An advisory referendum question on the November 2018 ballot asked if the village should “provide a preference to village residents at specific locations in the village’s commuter parking lots which are used by residents of other communities?”

About 75% of voters responded “yes” to the referendum question, according to results from the Lake and Cook county clerks’ offices. Barrington is divided between the two counties.

Barrington officials said spaces are needed as more people are finding jobs and require transportation in the Chicago area.

To read the Barrington Courier-Review coverage of the Metra commuter parking story, click here.

Illinois’ law banning driving and texting is now five years old, and drivers caught violating it will face a stiffer penalty as of July 1.

Scofflaws who text, talk or use any hand-held devices behind the wheel will receive a ticket for a moving violation. Three moving violations in a 12-month period will lead to a license suspension.

Lawmakers tightened the law in 2018, removing a provision giving first-time offenders a free pass.

The tougher stance reverts back to what Secretary of State Jesse White “wanted in the original bill, and it was negotiated down,” spokesman Dave Druker said. “There was a lot of feeling it was a little harsh.”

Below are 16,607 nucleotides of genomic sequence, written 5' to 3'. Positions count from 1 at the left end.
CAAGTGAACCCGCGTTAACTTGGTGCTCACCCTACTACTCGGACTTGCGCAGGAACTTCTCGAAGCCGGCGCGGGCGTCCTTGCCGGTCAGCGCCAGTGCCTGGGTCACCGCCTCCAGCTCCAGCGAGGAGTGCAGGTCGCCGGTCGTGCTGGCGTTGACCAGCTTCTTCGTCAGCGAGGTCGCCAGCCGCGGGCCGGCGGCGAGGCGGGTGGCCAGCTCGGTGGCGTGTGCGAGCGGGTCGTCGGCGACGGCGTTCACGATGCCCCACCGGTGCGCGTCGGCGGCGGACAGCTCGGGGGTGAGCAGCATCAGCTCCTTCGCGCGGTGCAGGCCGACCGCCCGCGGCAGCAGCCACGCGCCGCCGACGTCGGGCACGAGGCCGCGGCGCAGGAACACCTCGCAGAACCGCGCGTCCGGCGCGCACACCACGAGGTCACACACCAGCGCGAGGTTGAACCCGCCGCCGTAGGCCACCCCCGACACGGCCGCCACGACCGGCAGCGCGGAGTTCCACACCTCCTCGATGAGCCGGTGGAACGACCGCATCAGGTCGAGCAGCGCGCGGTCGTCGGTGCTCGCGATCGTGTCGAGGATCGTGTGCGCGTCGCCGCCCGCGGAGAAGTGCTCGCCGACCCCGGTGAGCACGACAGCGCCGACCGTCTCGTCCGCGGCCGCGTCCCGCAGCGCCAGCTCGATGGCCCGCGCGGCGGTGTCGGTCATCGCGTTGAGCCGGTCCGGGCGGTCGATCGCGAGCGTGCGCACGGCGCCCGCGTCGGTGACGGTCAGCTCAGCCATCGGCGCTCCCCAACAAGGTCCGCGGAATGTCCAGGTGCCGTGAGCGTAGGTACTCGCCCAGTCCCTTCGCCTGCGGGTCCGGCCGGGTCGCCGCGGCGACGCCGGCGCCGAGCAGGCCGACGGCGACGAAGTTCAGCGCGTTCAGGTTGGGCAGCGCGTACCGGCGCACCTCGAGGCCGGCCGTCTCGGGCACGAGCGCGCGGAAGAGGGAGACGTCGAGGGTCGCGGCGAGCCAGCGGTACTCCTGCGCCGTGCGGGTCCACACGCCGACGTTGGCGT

Being nice, however, wasn’t working, authorities found. White and Illinois State Police “felt it wasn’t making a dent,” said Elgin Democratic Sen. Christina Castro, who sponsored the change.

Read more here.

A performance by the 44th Army Band Five Star Brass will kick off Algonquin’s 12th annual Art on the Fox at 11 a.m. Saturday, June 15, at Towne Park, 100 Jefferson St.

The two-day juried art show, which is at a new location this year, will be open from 10 a.m. to 5 p.m. Saturday and Sunday. It will feature more than 40 artists, art demos, children’s tent and music.

From 10 a.m. to 5 p.m. both days, McHenry County College will host art demonstrations and there will be free kids activities in the Picasso Zone. From 1:30 to 5 p.m. Saturday, there will be an “Art Battle” by H2O Church.

On Sunday, chef Robert Childers will offer a culinary art demo. At 10 a.m., there will be a book readin by author Michele May. At 11 a.m., JTC Turning will offer wood turning demos. At 1 p.m., Phil Munton will perform oldies music, followed by Fingers & Strings by Merv Collins at 2 p.m.

Admission is free. For information, click here.

“I contend that for a nation to try to tax itself into prosperity is like a man standing in a bucket and trying to lift himself up by the handle.”

— Winston Churchill

State Rep. David McSweeney, Barrington Hills